MakerBot, a global leader in 3D printing, and subsidiary of Stratasys Ltd., released results from its new 3D Printing Trend Report, which includes over 1,200 responses from professionals across multiple industries, including Aerospace, Industrial Goods, Military & Defense. Medical, and Automotive. Key findings in the report reveal that nearly three-quarters (74%) of respondents are planning to invest in 3D printing technology in 2021, with 50% planning to spend up to $100,000.
“These findings confirm what we have known for some time – and that is the potential of 3D printing to transform business operations,” said Nadav Goshen, CEO, MakerBot. “When faced with the kind of challenges that businesses have had to contend with over the last 12 months, it is not unusual to see them cut all but the most critical capital expenditure. However, this is clearly not the case with 3D printing. While COVID-19 impacted the business operations of nearly 70% of the respondents, 56% said that it did not impact their investment plans in 3D printing. In fact, when respondents were asked what their investment plans were for next year, 74% stated that they still had plans to invest in 3D printing. This is an incredibly positive response which, we believe, signals growing confidence in 3D printing’s ability to improve resilience, responsiveness and, ultimately, the profitability of business operations.”
Other key findings of the MakerBot 3D Printing Trend Report include:
• Customization is the number one reason respondents use 3D printing. Respondents wanted the ability to create custom, low-to-mid-volume production parts (68%) and print complex geometries (57%).
• However, 3D printing continues to play a much bigger role in the research and design phases. Concept modeling (70%), functional prototypes (66%), and research and development (44%) were the main applications for respondents.
• Print quality and printer performance are top factors when choosing a 3D printer. A printer is only as good as its 3D-printed parts. Respondents stated that dimensional accuracy (61%) and reliability (65%) are the top factors influencing their printer selections.
• FDM 3D printers are king. While there are a variety of 3D printing technologies, FDM remains the most frequently used. The majority of respondents (77%) use FDM/FFF 3D printers in their repertoire, while 27% use SLA technology. Unsurprisingly, plastics (93%) and resins (25%) were the main materials used.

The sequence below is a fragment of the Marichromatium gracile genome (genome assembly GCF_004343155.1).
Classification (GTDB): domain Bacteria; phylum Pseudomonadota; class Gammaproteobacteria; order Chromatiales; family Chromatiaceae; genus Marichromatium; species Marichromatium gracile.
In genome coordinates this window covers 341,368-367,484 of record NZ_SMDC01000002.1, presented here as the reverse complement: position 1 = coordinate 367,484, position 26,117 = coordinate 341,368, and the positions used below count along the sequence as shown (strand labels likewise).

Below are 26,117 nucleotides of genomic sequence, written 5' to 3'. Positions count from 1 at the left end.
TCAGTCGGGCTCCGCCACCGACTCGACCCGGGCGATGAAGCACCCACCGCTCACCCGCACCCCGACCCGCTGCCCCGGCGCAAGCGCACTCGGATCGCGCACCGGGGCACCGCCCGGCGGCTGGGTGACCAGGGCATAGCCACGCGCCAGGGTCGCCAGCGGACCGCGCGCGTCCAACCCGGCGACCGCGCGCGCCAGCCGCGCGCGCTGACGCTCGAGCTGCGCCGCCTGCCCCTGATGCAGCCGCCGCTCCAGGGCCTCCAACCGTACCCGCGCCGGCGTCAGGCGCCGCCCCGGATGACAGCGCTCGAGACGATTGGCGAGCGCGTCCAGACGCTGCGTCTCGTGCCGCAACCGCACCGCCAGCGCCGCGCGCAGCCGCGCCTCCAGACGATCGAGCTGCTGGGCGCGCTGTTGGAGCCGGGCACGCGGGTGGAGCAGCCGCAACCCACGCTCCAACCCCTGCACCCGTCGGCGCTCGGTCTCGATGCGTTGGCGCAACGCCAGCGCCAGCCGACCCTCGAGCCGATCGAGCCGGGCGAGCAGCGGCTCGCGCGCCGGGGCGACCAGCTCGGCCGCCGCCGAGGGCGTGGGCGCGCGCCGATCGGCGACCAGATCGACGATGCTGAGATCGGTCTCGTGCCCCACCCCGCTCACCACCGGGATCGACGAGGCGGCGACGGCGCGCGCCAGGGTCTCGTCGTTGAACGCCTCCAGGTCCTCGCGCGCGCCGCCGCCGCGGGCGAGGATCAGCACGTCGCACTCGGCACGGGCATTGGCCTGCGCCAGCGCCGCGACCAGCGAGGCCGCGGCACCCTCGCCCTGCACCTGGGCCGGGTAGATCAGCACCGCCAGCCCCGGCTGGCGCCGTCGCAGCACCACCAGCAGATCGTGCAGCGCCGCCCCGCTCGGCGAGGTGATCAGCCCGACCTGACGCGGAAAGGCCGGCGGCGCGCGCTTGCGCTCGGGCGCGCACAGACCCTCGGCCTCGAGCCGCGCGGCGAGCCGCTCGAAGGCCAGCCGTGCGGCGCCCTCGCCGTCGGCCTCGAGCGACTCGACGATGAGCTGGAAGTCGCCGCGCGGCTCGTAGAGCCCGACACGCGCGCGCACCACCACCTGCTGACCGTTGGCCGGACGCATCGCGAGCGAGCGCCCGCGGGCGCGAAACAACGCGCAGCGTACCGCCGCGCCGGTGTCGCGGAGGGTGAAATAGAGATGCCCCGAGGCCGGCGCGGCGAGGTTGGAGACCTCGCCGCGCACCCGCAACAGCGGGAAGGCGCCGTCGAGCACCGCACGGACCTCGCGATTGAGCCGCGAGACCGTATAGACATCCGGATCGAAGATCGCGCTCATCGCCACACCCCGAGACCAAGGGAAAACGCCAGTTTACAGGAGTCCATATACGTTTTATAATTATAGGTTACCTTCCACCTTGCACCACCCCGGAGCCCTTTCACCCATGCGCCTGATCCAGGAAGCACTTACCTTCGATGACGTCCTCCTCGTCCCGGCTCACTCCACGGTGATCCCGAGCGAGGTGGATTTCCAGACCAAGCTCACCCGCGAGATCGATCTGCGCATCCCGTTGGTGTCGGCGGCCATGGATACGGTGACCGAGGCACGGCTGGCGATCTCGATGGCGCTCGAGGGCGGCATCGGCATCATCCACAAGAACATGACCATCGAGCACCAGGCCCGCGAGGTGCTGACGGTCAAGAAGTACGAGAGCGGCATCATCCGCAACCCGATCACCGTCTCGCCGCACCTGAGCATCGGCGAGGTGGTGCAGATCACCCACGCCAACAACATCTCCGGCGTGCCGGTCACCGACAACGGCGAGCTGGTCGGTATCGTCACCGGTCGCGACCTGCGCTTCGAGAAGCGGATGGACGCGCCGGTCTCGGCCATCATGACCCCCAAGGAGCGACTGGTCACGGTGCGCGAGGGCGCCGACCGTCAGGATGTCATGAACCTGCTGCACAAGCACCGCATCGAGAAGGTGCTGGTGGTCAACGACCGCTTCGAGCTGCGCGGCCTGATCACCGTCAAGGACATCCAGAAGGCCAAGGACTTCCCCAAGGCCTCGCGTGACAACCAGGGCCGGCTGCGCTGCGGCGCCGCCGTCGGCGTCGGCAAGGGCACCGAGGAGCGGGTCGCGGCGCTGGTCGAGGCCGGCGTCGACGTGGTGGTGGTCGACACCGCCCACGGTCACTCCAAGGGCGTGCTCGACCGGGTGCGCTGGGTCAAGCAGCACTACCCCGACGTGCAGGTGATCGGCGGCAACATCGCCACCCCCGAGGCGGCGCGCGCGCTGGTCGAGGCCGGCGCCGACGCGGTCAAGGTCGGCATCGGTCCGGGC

• Costs and technical expertise are major barriers to implementing 3D printing. 53% of respondents say that lack of budget is preventing them from fully utilizing 3D printing, while 29% cite lack of technical expertise.
• Respondents expect the technology, materials, and applications to develop over the next 3-5 years. 61% of respondents expect more materials to emerge, while 58% expect the cost of using the technology to decrease.
“We are pleased to release the MakerBot 3D Printing Trend Report, our first report on the trends and factors that are impacting the use of 3D printing. 3D printing has come a long way since the early days of the technology in the 1980s. But as the technology moves from prototyping to production, we expect to see the expansion of its use and applications continue to grow at an exponential rate. As a supplier, we believe it is our responsibility to look at these behaviors to better understand the needs of users and, thus, be able to deliver better products and services,” added Goshen.
About the study
MakerBot surveyed over 1,200 professionals who are in its global network, from August 21-26, 2020. Respondents were based in North America (50%), Europe (20%), Asia (13%), Oceania (6%), Latin America (4%) South America (4%), Africa (2%), and the Middle East (1%). Respondents represented more than 20 industries, including Military & Defense, Aerospace, Automotive, Medical & Dental, Industrial Goods, Arts & Entertainment, and Consumer Goods. Job roles varied, with 37% in engineering or development, 20% in design, 9% in print / lab operations, 9% in senior management roles, 7% in production or manufacturing, 1% in procurement, 1% in supply chain operations, and 16% in other roles across their organization.